And that narcissism is the underlying problem, both in the issue of misogyny as a manifestation of feelings of sexual entitlement and the matter of those who complain about being friend-zoned. it is all about the misogynist, disregarding the women hurt thereby. The self-identified sexually entitled feels that his attentions ought to be accepted – nay, invited! – by those on whom he wishes to lavish them, so any who reject his advances are wrong. Not justified, not understandable, and certainly not exercising their own respective rights to have any say in the matter of with whom they develop an emotional and sexual relationship. They are simply wrong. And this is a necessary truth, the wrongness of those who do not accept the advances, because the contrary, that those individuals might be justified, means there exists a very real reason to reject the one making the now justifiably unwanted advances.

    And a reason to be rejected is a difficult thing to face.

    The friend-zoners hit the same wall, if perhaps from the opposite side: they behave as they are told they should, but don’t get the results they want. It must be the fault of the object of their desires, because otherwise, there was a legitimate reason for them to be rejected, despite their efforts to the contrary. And that is also very difficult to face.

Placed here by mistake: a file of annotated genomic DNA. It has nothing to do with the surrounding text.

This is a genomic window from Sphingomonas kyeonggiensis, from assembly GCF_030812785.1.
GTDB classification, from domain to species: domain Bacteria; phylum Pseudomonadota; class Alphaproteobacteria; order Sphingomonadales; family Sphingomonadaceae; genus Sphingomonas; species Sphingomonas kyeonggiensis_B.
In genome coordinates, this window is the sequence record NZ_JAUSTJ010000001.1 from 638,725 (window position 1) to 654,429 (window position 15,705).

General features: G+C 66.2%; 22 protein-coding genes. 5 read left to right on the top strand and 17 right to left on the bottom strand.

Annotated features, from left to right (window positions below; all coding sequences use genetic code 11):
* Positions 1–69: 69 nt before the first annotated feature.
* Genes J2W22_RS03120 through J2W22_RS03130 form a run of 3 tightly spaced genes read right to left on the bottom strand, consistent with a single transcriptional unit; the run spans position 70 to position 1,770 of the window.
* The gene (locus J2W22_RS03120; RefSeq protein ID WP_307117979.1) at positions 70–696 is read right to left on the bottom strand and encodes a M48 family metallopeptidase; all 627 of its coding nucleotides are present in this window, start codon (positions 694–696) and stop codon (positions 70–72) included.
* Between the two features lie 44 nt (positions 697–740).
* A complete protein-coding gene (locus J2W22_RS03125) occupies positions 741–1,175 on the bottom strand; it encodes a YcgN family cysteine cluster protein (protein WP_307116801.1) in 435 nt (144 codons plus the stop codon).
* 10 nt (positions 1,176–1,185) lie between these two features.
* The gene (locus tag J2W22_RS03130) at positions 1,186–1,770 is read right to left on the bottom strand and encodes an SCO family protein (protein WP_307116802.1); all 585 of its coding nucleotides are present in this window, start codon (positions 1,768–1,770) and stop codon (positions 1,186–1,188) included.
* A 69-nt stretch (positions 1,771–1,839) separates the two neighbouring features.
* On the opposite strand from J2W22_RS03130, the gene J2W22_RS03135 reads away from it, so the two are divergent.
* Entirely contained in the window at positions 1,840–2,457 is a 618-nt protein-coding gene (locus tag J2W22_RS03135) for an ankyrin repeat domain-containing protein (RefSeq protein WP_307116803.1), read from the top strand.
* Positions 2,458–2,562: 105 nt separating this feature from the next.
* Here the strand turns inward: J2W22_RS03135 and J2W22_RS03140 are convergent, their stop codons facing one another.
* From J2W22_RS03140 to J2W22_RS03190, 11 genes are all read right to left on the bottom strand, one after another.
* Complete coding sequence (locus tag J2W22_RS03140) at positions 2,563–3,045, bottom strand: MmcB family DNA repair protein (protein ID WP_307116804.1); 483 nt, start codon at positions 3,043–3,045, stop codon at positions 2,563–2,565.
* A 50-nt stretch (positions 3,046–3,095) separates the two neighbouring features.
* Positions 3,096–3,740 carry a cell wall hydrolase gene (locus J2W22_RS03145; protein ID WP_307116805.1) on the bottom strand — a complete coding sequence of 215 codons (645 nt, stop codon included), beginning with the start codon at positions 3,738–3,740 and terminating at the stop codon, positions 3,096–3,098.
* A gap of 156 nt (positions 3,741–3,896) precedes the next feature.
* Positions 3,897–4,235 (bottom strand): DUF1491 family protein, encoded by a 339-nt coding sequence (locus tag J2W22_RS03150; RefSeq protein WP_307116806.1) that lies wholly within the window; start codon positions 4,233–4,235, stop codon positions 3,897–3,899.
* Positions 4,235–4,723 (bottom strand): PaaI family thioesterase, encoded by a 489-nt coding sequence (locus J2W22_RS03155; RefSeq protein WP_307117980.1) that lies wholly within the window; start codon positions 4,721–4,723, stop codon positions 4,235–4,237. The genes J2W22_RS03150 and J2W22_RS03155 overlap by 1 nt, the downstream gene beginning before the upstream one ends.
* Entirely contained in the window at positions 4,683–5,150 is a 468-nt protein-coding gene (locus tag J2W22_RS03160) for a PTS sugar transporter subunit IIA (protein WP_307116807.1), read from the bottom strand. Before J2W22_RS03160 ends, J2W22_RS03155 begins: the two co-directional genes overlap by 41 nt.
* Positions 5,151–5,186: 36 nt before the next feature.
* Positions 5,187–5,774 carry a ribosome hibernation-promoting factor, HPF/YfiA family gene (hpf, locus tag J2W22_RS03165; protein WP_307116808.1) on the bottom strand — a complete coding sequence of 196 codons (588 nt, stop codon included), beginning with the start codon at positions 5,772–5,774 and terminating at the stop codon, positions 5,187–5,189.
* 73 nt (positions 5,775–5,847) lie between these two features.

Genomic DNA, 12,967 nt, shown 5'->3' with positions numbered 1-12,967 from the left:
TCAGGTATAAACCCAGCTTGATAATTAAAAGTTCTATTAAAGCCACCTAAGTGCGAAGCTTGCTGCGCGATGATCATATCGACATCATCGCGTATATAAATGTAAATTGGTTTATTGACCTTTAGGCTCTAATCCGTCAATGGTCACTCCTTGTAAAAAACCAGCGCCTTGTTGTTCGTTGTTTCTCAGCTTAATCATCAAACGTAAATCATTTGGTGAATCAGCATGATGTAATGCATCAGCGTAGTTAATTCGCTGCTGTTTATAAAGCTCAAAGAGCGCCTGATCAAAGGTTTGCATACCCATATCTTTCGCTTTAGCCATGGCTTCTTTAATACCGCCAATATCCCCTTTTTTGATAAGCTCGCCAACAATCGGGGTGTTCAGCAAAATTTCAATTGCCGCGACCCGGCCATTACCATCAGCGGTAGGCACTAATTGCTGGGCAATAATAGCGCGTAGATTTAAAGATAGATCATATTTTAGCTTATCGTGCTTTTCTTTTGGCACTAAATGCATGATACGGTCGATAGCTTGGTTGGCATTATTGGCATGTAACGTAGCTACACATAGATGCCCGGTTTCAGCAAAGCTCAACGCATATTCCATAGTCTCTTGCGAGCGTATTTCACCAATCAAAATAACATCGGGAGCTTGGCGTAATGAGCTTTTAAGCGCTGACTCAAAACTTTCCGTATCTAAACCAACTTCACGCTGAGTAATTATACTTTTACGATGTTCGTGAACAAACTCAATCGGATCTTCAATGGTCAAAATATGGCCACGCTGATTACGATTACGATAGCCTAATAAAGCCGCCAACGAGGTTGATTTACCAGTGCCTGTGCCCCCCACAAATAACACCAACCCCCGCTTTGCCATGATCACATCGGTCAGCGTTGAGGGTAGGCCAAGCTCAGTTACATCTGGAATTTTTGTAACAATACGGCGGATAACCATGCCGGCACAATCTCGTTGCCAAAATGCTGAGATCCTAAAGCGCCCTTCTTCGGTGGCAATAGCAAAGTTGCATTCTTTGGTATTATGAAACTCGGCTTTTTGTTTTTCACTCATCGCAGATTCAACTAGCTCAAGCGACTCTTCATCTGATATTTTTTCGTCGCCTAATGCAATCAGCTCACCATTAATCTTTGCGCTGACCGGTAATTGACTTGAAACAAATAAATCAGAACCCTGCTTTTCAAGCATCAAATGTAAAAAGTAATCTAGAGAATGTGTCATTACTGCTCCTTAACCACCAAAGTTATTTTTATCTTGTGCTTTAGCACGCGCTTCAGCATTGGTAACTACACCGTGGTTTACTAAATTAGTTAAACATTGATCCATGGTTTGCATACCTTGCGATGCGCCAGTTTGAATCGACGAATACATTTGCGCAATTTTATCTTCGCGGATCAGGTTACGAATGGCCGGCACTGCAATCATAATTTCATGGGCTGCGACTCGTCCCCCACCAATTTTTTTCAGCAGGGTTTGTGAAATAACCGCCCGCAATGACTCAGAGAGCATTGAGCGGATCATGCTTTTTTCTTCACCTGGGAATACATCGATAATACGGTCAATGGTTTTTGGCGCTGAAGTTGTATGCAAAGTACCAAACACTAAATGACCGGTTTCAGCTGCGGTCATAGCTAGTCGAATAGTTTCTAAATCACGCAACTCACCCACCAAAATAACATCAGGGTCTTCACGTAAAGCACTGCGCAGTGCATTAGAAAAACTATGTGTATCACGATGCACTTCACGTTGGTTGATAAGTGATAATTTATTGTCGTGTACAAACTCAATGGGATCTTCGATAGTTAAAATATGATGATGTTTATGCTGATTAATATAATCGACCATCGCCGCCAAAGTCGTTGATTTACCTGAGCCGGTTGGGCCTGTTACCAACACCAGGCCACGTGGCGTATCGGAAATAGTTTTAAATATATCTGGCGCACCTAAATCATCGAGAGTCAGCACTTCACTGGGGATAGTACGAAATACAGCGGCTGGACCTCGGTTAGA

In both cases, it is easier for the one being rejected to blame the source of the rejection rather than oneself for the existence of the rejection. I wonder briefly if, had it been more often the cultural norm throughout history that women were the pursuers of relationships with men and men the ones pursued, perhaps we would have developed a culture of misanthropy instead of misogyny, but further exploration of that thought goes well beyond the scope of this already lengthy and rambling comment.

    I guess, perhaps, one solution might be for us men to “man-up”, or more accurately, to be a little less afraid of rejection. It happens. In theatre, in job interviewing, in relationship, people get rejected. Because both sides have to want it. And sure, in pursuing a relationship and getting rejected, maybe the other side doesn’t know what she is missing, doesn’t see the man’s true worth, would truly be better off in the relationship rather than rejecting it, but that argument has already been made, and it too has been rejected. Better to accept the hurt of rejection rather than become hurtful by blaming the source of rejection.

    Misogyny does not defend the value of a man; misogyny diminishes value of the misogynist and damages the self-perception of maligned. It hurts everyone.

    Like

    • fissionerror says: